FacebookTwitterGoogle+RedditEmail

Norwegian Pyromaniac

In the several years that I’ve been reading Scandinavian crime novels (not a steady diet, mind you), I’ve considered myself fortunate that I live in a more temperate, more accessible environment.  Endless winters, unrelenting darkness, inaccessible remoteness—they’re enough to drive one mad, as is the apparent message in many of these stories.  People crack up, they often live truncated lives, they’re short of word, and perhaps curt with strangers—distant, remote, violent.  Not a pretty environment, though I confess that when I’ve visited these areas I’ve been struck by their natural beauty.  Still, the novels are full of whacko characters—some of them downright menacing.

What makes Gaute Heivoll (who is Danish) separate from the other writers is that his novel—his latest, at least—is less sadistic, but equally addictive as a narrative.  In Before I Burn, we learn the identity of the arsonist fairly early on, but then observe the setting of fires—sequentially.  Thus, we’re waiting for the next fire, wondering why this beautiful and supposedly normal young man doesn’t get caught.  And the answer is there at the beginning also.  His supposed innocence protects him for the longest time, as the fires continue and no one realizes that the arsonist is in their midst.  He’s the son of the local fire chief, for God’s sake.  How can he be the one who’s lighting the fires, fires that are lit with an intent to kill?

Much of the novel has nothing to do with the pyromaniac.  Equal space is given over to the narrator’s own life, and that narrator is Gaute Heivoll, the author of the book. As much as anything else, Gaute (born days after the fires began in the late 1970s in an isolated area of Denmark called Finsland) relates the story of how he became a writer.  In a crucial moment, when Gaute was studying law at the university, he learned that his father (who was only fifty-five years old) was dying from a virulent form of cancer.  The knowledge of his father’s approaching death so traumatizes the young man that he stops studying, and on the day of the final exams, he leaves the examination books blank.  When he visits his father in the hospital sometime later, he lies to his father about his exam results, claiming that he got a distinction.

“I had lied to him, the last thing I did for my father was to lie to him, and the lie gave him peace.  That was how it was.”  Afterwards, Gaute leaves the hospital, gets drunk, chews broken glass from a bottle and almost jumps overboard from the ferry he’s taken, nearly killing himself.  The following night his father dies and Gaute writes, “The last thing I did was to lie to him, and I didn’t even have time to tell him I had become a writer.”  Well, that’s a bit of a stretch, but he has begun scribbling beforeburnon scraps of paper. What is revealing is that Gaute’s own character is almost as bizarre as the pyromaniac.  They are, in fact, doubles—equally fragile, committing acts that are harmful to themselves and others.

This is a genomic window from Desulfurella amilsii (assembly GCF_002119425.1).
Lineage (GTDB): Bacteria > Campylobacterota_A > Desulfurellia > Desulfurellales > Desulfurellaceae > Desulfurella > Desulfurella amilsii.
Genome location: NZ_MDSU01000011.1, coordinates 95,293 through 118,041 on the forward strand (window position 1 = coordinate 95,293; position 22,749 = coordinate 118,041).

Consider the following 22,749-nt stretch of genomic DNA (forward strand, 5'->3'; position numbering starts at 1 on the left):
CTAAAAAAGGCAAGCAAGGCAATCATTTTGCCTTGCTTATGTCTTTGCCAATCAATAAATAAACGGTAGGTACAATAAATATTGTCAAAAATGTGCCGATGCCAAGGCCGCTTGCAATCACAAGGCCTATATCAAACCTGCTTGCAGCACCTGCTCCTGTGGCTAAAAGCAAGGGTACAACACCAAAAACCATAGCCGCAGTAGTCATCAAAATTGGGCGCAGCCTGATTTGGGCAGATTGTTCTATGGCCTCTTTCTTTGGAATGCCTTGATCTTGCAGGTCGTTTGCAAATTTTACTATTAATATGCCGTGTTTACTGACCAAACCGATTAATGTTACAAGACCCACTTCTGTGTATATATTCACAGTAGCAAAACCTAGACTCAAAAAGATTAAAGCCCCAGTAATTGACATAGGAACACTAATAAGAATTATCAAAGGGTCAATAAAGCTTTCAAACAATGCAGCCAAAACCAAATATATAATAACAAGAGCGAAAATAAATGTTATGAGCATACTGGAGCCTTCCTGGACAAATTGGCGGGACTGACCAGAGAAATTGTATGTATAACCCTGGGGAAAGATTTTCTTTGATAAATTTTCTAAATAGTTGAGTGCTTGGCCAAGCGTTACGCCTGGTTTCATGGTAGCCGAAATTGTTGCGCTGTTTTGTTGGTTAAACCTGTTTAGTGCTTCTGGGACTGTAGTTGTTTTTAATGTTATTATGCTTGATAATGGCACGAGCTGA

And the pyromaniac himself?  We know that when he was a child, he observed two fires in the community, one of them involving the incineration of a dog.  We also know that he was an angel of a child, never engaging in an unseemly act, beloved by his parents and teachers—but he was a loner (as is Gaute, the narrator/writer).  In his late teens, he accompanied his father on the fire engine whenever there was a fire.  But basically, there were no fires—for years on end.  So he began setting them himself.  Boredom?  Some hidden perversity?  Simple adolescent rebellion?  The novel does not tell us, hardly even hint.  But there is a revealing scene after one of the fires he has started and helped to put out reaches the stage when it’s only smoldering.    He briefly absents himself from the environment, and this is what we next encounter, related from the perspective of the people whose house has just burned down:

“It was then that the fire engine returned.  They heard the sirens approaching.  Next they saw the flicker of the blue lights and heard the roaring of the motor up the last inclines.  Not until the vehicle was stationary were the sirens and blue lights switched off.  Out jumped a young man: it was the son of the fire chief, Ingemann at Skinnsnes.  Inside the cabin he had a carrier bag of food.